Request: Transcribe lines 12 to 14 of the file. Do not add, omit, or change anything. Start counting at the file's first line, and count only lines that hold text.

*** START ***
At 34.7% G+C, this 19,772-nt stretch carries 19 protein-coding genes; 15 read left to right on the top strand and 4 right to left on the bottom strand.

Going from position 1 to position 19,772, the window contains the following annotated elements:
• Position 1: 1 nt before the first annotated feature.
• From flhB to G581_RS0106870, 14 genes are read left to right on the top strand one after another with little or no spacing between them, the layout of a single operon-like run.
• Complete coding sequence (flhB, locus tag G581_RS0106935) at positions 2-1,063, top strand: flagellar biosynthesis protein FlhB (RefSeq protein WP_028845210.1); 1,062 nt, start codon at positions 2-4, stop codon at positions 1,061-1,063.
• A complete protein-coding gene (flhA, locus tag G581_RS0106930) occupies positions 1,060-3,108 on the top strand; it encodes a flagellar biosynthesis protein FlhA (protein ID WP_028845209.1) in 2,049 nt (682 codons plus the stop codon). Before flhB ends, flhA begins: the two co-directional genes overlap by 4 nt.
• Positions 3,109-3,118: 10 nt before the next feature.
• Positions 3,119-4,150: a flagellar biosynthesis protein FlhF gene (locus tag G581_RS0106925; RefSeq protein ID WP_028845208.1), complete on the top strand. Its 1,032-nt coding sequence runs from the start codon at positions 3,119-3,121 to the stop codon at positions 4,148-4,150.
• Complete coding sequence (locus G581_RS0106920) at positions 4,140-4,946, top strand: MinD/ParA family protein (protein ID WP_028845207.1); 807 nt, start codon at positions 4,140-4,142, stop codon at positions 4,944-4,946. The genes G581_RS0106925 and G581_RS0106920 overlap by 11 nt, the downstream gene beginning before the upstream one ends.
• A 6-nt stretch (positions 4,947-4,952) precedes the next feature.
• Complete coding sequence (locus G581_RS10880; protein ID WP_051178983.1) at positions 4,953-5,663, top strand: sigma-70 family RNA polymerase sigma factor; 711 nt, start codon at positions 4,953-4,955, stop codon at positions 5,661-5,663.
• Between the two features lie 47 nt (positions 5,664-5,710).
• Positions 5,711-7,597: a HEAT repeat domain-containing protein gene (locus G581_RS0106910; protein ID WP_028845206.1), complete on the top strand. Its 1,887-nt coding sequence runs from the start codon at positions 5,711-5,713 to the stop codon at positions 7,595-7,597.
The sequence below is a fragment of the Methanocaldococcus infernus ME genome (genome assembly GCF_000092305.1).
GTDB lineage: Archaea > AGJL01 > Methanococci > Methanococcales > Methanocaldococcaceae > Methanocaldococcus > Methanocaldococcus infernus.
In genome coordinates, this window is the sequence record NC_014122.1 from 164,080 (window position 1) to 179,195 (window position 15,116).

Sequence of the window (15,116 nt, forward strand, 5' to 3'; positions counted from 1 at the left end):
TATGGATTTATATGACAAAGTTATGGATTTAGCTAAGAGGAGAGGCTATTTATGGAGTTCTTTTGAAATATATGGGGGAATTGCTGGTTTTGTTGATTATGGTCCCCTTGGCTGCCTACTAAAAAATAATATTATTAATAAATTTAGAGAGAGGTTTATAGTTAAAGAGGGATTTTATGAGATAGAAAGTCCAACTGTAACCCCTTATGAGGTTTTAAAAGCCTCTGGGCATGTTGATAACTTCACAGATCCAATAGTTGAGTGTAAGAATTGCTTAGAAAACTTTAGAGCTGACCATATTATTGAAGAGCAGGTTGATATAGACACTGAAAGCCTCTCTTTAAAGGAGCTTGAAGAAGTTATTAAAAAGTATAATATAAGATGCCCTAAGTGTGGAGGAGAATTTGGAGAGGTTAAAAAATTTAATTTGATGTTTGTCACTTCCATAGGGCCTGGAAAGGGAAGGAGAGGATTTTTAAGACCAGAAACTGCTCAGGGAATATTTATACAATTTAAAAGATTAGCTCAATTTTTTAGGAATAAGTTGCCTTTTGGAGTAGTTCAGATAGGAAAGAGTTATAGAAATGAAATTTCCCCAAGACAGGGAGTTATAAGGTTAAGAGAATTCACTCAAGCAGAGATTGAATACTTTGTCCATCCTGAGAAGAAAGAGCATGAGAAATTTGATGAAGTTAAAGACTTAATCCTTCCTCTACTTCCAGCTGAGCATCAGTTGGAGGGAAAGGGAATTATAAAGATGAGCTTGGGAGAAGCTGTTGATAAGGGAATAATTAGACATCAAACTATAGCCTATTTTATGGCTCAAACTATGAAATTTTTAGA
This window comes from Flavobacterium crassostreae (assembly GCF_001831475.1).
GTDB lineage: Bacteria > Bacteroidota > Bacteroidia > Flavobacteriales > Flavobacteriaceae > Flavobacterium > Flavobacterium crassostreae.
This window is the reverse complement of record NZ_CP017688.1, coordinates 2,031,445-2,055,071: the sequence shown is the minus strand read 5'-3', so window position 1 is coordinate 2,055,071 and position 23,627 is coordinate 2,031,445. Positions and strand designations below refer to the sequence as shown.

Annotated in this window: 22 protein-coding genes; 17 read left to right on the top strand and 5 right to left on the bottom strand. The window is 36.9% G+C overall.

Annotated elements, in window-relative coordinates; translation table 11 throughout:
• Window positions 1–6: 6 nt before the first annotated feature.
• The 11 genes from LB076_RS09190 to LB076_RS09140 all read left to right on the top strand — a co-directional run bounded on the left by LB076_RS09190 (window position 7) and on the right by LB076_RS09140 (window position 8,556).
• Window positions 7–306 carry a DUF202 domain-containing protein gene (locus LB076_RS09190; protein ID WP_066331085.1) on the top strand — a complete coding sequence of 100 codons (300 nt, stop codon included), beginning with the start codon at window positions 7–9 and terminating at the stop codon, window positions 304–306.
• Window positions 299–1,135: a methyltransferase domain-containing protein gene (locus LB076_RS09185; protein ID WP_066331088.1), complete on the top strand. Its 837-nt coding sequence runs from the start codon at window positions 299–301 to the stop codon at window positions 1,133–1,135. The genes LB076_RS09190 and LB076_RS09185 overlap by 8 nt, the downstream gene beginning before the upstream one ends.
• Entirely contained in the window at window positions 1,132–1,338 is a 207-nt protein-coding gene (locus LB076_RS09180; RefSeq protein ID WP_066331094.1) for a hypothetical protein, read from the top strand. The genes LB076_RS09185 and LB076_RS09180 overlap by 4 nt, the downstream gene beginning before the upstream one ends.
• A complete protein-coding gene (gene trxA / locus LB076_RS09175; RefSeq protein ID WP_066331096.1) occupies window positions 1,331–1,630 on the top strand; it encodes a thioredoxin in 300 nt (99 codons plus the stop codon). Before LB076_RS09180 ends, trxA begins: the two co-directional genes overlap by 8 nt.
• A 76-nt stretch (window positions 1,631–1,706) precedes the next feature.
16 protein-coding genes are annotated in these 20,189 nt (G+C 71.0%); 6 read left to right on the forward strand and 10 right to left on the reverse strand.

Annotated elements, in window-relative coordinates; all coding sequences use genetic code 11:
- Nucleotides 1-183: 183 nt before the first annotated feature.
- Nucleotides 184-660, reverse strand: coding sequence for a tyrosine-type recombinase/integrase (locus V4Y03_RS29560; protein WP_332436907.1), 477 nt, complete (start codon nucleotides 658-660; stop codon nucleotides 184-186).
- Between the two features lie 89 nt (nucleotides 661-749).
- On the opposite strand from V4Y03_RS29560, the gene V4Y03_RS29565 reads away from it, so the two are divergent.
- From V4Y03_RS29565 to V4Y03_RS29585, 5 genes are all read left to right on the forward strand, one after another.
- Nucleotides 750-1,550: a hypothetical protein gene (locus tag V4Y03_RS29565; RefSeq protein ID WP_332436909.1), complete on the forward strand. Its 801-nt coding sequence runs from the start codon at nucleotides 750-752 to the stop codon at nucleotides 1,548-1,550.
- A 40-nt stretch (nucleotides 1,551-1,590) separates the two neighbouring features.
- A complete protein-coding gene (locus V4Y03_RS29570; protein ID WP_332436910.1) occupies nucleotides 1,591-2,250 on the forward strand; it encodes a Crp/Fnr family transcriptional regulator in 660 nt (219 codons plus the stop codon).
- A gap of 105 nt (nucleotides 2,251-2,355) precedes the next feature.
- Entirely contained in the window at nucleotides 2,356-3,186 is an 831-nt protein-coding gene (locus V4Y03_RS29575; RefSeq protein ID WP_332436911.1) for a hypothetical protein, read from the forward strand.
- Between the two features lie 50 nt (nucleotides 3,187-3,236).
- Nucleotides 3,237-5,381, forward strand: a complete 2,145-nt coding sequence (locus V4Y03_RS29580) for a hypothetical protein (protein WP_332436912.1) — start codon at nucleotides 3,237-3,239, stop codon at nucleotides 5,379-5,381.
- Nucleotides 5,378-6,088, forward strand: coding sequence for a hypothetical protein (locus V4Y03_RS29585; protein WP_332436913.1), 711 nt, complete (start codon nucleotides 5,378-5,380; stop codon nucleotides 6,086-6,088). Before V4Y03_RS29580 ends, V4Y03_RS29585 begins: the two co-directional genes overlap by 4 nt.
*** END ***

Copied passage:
• Between the two features lie 47 nt (positions 5,664-5,710).
• Positions 5,711-7,597: a HEAT repeat domain-containing protein gene (locus G581_RS0106910; protein ID WP_028845206.1), complete on the top strand. Its 1,887-nt coding sequence runs from the start codon at positions 5,711-5,713 to the stop codon at positions 7,595-7,597.
The sequence below is a fragment of the Methanocaldococcus infernus ME genome (genome assembly GCF_000092305.1).